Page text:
However, it is not always bad. Sometimes, things can work in a positive direction, and the balance can even be more positive in a secondary use. Let’s take rosiglitazone, for instance, which has been associated with a 0.4% excess risk of heart attack in type II diabetic patients. This is concerning since such patients need to take care of their cardiovascular health. A typical type II diabetic is middle aged or older, overweight and male: all are risk factors for myocardial infarction.
Now, rosiglitazone works by reducing sub-sensitivity to insulin, or so-called insulin resistance. This is a phenomenon in other medical conditions too, such as polycystic ovarian syndrome, or PCOS. Given the link, it is unsurprising that rosiglitazone has been trialled in PCOS, and with good results. What is more interesting, however, is to consider the risk profile for such patients with respect to the previous finding of excess risk for heart attacks. PCOS patients are always female and usually pre-menopausal, and at a much much lower risk for myocardial infarction.
Now let’s deal with different patient groups without change of indication. Consider for instance paroxetine, which has been widely attacked for its side effects, particularly of suicide risk in adolescents. In younger depressed patients, the clinical trial evidence shows paroxetine to be ineffective, but also increases suicide risk; despite the adverse profile in young patients, the approval in adults was not rescinded, because the suicide risk was counterbalanced by a statistical improvement in depression.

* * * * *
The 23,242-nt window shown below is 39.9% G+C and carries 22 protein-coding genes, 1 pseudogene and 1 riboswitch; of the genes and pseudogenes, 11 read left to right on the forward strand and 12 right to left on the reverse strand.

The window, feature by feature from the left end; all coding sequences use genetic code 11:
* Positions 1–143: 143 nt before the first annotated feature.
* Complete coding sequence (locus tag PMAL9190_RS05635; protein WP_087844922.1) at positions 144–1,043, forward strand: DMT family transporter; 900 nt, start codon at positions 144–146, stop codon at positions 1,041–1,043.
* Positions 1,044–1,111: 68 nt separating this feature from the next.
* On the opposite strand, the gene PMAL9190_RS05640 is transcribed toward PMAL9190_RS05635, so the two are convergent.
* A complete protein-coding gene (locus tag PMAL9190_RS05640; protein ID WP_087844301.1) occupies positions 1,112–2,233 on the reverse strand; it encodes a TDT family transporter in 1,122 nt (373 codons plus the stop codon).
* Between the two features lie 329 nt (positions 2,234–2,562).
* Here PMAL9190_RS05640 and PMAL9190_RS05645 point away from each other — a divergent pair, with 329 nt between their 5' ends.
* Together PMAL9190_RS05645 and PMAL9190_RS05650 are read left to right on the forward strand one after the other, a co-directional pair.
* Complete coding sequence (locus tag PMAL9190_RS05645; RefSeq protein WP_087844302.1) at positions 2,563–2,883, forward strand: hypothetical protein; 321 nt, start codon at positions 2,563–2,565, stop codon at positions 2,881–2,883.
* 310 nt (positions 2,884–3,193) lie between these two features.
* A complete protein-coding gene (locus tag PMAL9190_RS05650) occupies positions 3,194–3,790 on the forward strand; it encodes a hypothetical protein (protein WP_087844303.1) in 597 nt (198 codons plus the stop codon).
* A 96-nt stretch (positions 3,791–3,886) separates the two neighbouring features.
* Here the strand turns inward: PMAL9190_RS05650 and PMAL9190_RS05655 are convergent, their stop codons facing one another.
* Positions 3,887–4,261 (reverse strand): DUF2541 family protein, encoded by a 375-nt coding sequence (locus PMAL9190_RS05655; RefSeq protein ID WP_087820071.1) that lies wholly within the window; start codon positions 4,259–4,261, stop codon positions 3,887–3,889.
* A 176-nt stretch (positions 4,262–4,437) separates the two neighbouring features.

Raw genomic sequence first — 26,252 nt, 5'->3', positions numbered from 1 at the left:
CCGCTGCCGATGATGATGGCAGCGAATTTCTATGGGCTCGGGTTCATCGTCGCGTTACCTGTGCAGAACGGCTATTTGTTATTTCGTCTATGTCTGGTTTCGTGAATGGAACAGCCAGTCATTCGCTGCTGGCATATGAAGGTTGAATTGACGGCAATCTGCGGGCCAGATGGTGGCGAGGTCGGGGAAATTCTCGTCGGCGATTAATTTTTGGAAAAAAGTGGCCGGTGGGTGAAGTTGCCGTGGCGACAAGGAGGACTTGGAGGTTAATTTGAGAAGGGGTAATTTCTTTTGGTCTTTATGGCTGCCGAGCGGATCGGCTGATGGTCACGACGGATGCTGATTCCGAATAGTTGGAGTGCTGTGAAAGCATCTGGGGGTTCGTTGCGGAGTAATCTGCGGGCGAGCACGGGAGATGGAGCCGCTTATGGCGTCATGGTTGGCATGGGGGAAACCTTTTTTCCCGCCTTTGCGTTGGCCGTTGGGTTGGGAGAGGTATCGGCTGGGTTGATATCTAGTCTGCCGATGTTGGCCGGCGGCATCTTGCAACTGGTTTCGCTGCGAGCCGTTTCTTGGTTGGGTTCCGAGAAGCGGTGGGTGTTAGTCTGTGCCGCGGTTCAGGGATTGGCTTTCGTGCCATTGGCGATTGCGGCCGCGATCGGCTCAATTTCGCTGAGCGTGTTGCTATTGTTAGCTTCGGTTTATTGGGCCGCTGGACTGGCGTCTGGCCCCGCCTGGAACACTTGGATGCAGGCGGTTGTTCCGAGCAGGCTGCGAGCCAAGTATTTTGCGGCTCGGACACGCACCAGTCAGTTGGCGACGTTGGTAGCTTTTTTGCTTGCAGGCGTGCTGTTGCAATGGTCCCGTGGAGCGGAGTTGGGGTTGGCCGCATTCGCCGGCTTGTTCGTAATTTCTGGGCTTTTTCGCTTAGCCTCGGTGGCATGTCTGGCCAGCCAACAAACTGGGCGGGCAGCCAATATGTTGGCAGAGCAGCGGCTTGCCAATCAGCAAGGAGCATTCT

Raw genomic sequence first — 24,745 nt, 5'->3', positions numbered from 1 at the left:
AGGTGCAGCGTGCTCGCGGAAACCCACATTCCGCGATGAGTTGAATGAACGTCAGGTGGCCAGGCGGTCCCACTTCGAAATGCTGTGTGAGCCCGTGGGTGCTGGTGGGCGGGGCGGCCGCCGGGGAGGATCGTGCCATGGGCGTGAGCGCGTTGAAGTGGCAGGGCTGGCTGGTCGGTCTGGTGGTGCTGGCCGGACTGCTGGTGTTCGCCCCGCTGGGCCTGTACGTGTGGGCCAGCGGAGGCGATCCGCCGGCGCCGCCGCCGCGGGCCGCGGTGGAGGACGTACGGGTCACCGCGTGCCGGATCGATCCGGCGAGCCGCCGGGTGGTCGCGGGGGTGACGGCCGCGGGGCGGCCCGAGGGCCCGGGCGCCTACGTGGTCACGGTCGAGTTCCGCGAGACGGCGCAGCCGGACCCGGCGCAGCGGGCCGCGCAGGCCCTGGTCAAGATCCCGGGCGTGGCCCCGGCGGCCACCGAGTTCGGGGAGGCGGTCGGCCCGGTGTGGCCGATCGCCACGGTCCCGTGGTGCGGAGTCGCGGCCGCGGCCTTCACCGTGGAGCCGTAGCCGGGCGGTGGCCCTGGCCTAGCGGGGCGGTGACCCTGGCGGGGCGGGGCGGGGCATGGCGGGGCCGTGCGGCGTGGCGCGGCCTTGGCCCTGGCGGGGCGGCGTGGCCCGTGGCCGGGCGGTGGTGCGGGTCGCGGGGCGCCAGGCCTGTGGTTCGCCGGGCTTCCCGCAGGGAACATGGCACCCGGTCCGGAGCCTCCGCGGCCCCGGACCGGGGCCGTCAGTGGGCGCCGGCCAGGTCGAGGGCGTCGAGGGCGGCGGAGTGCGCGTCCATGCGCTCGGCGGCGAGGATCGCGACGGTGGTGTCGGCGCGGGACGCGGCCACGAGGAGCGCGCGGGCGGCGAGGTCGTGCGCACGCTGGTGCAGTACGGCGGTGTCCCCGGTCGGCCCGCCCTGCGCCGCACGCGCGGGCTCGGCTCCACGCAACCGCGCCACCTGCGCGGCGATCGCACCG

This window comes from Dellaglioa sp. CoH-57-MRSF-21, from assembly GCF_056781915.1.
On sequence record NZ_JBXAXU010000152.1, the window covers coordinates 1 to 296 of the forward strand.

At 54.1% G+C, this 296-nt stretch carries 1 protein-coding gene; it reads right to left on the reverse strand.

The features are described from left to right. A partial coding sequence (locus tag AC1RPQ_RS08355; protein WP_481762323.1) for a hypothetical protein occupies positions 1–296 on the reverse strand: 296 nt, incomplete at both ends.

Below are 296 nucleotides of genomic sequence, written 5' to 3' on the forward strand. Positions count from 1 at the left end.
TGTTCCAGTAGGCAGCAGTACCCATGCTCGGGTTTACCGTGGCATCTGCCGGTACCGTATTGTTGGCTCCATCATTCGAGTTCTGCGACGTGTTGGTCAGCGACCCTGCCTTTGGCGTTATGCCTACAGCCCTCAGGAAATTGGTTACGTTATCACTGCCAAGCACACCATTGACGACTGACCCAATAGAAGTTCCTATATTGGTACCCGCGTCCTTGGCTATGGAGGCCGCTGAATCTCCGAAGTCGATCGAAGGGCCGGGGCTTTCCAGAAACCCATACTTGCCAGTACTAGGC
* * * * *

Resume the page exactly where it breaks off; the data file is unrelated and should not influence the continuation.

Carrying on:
In these two different groups, we have a different safety/efficacy equation to consider. Again, it is certainly not the case, as some argue, that off-label prescription to all/any patient is ethically justified because the safety is assured to regulatory standards by the approval in one group.
The balance goes the other way when we are dealing with middle-aged mothers, who are common amongst depressed patients. They represent a group with a low propensity for suicide but in whom we should be more concerned about breast cancer risk. Paroxetine has been associated with a 36% reduced risk of breast cancer, in a retrospective study of nearly 3000 incident breast cancer cases on various SSRIs.
So, in conclusion, safety is a relativistic phenomenon: it is stratified by patient group and considered acceptable or not by virtue of the use for which the drug is administered. We need more, and better information to unravel these complexities. Importantly, I suggest that therapeutic use is always written on a drug’s prescription, and we find better ways to monitor the use for which drugs are prescribed.